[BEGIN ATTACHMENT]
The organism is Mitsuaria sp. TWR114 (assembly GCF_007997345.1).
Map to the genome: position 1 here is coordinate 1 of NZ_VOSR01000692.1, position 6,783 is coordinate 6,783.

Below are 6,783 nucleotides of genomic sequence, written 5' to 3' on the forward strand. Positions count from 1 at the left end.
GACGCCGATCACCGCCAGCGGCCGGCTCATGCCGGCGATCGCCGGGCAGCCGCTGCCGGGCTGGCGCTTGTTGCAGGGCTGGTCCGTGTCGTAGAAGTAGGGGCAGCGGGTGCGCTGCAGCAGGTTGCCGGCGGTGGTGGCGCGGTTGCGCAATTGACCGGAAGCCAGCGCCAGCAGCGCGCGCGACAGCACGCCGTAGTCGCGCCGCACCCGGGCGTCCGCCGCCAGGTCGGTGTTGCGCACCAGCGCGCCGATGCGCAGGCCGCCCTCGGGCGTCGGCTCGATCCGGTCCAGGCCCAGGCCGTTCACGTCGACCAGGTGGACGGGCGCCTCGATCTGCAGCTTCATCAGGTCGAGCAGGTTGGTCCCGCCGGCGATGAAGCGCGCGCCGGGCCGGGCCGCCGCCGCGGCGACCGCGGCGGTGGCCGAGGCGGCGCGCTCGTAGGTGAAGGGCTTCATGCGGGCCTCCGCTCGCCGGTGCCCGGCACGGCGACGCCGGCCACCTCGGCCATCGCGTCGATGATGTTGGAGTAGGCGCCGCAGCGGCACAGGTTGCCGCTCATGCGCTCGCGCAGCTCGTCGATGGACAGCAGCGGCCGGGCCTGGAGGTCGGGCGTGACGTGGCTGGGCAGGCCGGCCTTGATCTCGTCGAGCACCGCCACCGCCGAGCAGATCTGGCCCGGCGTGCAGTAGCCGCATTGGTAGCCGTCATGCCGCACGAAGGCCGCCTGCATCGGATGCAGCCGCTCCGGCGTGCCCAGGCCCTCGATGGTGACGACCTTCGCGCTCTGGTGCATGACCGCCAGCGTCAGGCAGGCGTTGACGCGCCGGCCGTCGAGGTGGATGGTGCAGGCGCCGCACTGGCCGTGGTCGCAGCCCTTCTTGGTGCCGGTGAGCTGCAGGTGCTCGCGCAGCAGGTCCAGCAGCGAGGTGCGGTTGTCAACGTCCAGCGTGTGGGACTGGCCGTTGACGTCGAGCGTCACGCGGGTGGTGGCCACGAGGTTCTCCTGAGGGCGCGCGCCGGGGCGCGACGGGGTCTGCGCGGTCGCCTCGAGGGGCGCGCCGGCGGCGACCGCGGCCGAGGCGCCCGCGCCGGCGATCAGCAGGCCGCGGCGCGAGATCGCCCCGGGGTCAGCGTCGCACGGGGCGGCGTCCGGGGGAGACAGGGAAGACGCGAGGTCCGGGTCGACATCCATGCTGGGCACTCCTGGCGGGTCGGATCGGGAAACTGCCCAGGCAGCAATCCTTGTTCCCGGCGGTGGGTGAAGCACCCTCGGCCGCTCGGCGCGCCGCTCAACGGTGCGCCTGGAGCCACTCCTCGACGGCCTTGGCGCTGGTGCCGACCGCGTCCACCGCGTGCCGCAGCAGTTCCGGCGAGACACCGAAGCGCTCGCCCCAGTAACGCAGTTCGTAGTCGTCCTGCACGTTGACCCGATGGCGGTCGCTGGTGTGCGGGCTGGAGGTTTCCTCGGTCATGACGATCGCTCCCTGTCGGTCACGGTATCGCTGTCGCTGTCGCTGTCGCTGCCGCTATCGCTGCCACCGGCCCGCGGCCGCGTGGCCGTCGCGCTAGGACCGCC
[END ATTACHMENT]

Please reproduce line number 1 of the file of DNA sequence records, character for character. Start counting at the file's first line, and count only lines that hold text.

The organism is Mitsuaria sp. TWR114 (assembly GCF_007997345.1).